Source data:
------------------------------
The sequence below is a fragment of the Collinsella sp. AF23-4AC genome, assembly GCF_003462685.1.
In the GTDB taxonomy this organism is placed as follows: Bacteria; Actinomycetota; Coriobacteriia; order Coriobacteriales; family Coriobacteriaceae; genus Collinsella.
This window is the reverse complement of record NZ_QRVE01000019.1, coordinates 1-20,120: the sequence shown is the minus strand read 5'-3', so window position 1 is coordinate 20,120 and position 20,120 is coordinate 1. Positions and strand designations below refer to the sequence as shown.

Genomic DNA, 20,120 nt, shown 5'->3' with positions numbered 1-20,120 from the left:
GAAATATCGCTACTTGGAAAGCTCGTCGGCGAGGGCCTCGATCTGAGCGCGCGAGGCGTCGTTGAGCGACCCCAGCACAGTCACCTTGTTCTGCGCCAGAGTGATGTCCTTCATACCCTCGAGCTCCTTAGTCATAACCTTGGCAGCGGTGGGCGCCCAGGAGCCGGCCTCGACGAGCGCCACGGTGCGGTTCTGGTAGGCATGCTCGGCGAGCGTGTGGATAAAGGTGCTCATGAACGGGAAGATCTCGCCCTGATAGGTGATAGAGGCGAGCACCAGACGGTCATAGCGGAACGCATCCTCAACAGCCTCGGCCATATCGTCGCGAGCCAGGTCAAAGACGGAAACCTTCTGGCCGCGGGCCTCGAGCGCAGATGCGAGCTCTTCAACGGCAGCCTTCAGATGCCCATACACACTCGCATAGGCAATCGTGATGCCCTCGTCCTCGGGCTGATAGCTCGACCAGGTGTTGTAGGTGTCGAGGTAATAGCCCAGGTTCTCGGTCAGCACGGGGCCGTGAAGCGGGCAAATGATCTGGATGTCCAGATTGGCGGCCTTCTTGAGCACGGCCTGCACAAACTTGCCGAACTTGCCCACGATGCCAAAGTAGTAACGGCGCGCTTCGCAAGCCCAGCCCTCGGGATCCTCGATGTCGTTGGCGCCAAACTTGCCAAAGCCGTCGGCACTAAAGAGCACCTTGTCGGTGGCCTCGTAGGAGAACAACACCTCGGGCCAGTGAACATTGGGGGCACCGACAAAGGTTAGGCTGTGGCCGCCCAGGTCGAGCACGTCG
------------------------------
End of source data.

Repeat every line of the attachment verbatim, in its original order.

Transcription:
The sequence below is a fragment of the Collinsella sp. AF23-4AC genome, assembly GCF_003462685.1.
In the GTDB taxonomy this organism is placed as follows: Bacteria; Actinomycetota; Coriobacteriia; order Coriobacteriales; family Coriobacteriaceae; genus Collinsella.
This window is the reverse complement of record NZ_QRVE01000019.1, coordinates 1-20,120: the sequence shown is the minus strand read 5'-3', so window position 1 is coordinate 20,120 and position 20,120 is coordinate 1. Positions and strand designations below refer to the sequence as shown.

Genomic DNA, 20,120 nt, shown 5'->3' with positions numbered 1-20,120 from the left:
GAAATATCGCTACTTGGAAAGCTCGTCGGCGAGGGCCTCGATCTGAGCGCGCGAGGCGTCGTTGAGCGACCCCAGCACAGTCACCTTGTTCTGCGCCAGAGTGATGTCCTTCATACCCTCGAGCTCCTTAGTCATAACCTTGGCAGCGGTGGGCGCCCAGGAGCCGGCCTCGACGAGCGCCACGGTGCGGTTCTGGTAGGCATGCTCGGCGAGCGTGTGGATAAAGGTGCTCATGAACGGGAAGATCTCGCCCTGATAGGTGATAGAGGCGAGCACCAGACGGTCATAGCGGAACGCATCCTCAACAGCCTCGGCCATATCGTCGCGAGCCAGGTCAAAGACGGAAACCTTCTGGCCGCGGGCCTCGAGCGCAGATGCGAGCTCTTCAACGGCAGCCTTCAGATGCCCATACACACTCGCATAGGCAATCGTGATGCCCTCGTCCTCGGGCTGATAGCTCGACCAGGTGTTGTAGGTGTCGAGGTAATAGCCCAGGTTCTCGGTCAGCACGGGGCCGTGAAGCGGGCAAATGATCTGGATGTCCAGATTGGCGGCCTTCTTGAGCACGGCCTGCACAAACTTGCCGAACTTGCCCACGATGCCAAAGTAGTAACGGCGCGCTTCGCAAGCCCAGCCCTCGGGATCCTCGATGTCGTTGGCGCCAAACTTGCCAAAGCCGTCGGCACTAAAGAGCACCTTGTCGGTGGCCTCGTAGGAGAACAACACCTCGGGCCAGTGAACATTGGGGGCACCGACAAAGGTTAGGCTGTGGCCGCCCAGGTCGAGCACGTCG